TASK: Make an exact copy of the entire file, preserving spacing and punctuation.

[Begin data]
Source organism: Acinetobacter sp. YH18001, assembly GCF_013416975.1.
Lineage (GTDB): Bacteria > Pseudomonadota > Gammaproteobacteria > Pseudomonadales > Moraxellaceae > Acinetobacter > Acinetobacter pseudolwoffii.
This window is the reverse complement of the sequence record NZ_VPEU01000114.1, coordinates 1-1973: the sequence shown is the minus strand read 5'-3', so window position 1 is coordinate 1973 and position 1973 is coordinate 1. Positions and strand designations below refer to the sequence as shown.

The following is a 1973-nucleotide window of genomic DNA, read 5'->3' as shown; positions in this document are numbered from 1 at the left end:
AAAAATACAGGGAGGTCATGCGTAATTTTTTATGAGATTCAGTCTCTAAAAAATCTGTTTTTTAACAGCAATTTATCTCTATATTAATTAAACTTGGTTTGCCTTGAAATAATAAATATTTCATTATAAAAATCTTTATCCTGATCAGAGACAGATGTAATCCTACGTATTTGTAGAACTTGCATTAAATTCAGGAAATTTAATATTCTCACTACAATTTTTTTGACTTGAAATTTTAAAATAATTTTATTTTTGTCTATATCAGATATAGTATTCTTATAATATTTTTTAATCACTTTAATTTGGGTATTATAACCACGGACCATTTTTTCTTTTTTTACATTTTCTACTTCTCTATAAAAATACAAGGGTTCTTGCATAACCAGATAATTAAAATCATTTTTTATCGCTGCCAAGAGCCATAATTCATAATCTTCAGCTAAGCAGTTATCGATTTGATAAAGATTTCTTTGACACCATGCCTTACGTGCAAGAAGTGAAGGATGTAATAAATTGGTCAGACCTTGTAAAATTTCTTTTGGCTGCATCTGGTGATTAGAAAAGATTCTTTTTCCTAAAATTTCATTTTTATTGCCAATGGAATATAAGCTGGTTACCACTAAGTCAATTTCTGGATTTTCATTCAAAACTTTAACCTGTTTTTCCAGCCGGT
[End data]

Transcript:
Source organism: Acinetobacter sp. YH18001, assembly GCF_013416975.1.
Lineage (GTDB): Bacteria > Pseudomonadota > Gammaproteobacteria > Pseudomonadales > Moraxellaceae > Acinetobacter > Acinetobacter pseudolwoffii.
This window is the reverse complement of the sequence record NZ_VPEU01000114.1, coordinates 1-1973: the sequence shown is the minus strand read 5'-3', so window position 1 is coordinate 1973 and position 1973 is coordinate 1. Positions and strand designations below refer to the sequence as shown.

The following is a 1973-nucleotide window of genomic DNA, read 5'->3' as shown; positions in this document are numbered from 1 at the left end:
AAAAATACAGGGAGGTCATGCGTAATTTTTTATGAGATTCAGTCTCTAAAAAATCTGTTTTTTAACAGCAATTTATCTCTATATTAATTAAACTTGGTTTGCCTTGAAATAATAAATATTTCATTATAAAAATCTTTATCCTGATCAGAGACAGATGTAATCCTACGTATTTGTAGAACTTGCATTAAATTCAGGAAATTTAATATTCTCACTACAATTTTTTTGACTTGAAATTTTAAAATAATTTTATTTTTGTCTATATCAGATATAGTATTCTTATAATATTTTTTAATCACTTTAATTTGGGTATTATAACCACGGACCATTTTTTCTTTTTTTACATTTTCTACTTCTCTATAAAAATACAAGGGTTCTTGCATAACCAGATAATTAAAATCATTTTTTATCGCTGCCAAGAGCCATAATTCATAATCTTCAGCTAAGCAGTTATCGATTTGATAAAGATTTCTTTGACACCATGCCTTACGTGCAAGAAGTGAAGGATGTAATAAATTGGTCAGACCTTGTAAAATTTCTTTTGGCTGCATCTGGTGATTAGAAAAGATTCTTTTTCCTAAAATTTCATTTTTATTGCCAATGGAATATAAGCTGGTTACCACTAAGTCAATTTCTGGATTTTCATTCAAAACTTTAACCTGTTTTTCCAGCCGGT